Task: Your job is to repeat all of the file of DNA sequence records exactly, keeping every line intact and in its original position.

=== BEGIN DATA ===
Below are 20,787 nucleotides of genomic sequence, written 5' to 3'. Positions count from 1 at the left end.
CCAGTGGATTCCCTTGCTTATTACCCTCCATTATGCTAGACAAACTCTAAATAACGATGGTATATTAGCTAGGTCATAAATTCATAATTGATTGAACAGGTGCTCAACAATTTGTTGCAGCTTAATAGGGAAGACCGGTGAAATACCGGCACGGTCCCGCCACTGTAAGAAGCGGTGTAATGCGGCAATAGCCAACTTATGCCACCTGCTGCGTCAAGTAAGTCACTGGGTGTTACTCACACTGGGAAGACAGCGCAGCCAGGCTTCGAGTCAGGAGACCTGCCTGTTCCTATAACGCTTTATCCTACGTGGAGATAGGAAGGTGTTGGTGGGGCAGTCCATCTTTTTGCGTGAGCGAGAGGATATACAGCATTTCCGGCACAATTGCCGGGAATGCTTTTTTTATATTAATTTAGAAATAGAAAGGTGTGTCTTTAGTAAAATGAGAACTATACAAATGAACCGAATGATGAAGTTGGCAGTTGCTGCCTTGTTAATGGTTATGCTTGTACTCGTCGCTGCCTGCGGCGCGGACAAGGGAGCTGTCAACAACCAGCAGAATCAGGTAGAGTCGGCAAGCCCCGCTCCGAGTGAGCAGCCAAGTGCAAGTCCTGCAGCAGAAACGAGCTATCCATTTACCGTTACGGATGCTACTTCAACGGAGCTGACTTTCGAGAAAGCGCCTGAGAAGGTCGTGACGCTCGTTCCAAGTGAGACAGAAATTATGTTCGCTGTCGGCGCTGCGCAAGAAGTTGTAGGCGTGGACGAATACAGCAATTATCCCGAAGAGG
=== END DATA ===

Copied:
Below are 20,787 nucleotides of genomic sequence, written 5' to 3'. Positions count from 1 at the left end.
CCAGTGGATTCCCTTGCTTATTACCCTCCATTATGCTAGACAAACTCTAAATAACGATGGTATATTAGCTAGGTCATAAATTCATAATTGATTGAACAGGTGCTCAACAATTTGTTGCAGCTTAATAGGGAAGACCGGTGAAATACCGGCACGGTCCCGCCACTGTAAGAAGCGGTGTAATGCGGCAATAGCCAACTTATGCCACCTGCTGCGTCAAGTAAGTCACTGGGTGTTACTCACACTGGGAAGACAGCGCAGCCAGGCTTCGAGTCAGGAGACCTGCCTGTTCCTATAACGCTTTATCCTACGTGGAGATAGGAAGGTGTTGGTGGGGCAGTCCATCTTTTTGCGTGAGCGAGAGGATATACAGCATTTCCGGCACAATTGCCGGGAATGCTTTTTTTATATTAATTTAGAAATAGAAAGGTGTGTCTTTAGTAAAATGAGAACTATACAAATGAACCGAATGATGAAGTTGGCAGTTGCTGCCTTGTTAATGGTTATGCTTGTACTCGTCGCTGCCTGCGGCGCGGACAAGGGAGCTGTCAACAACCAGCAGAATCAGGTAGAGTCGGCAAGCCCCGCTCCGAGTGAGCAGCCAAGTGCAAGTCCTGCAGCAGAAACGAGCTATCCATTTACCGTTACGGATGCTACTTCAACGGAGCTGACTTTCGAGAAAGCGCCTGAGAAGGTCGTGACGCTCGTTCCAAGTGAGACAGAAATTATGTTCGCTGTCGGCGCTGCGCAAGAAGTTGTAGGCGTGGACGAATACAGCAATTATCCCGAAGAGG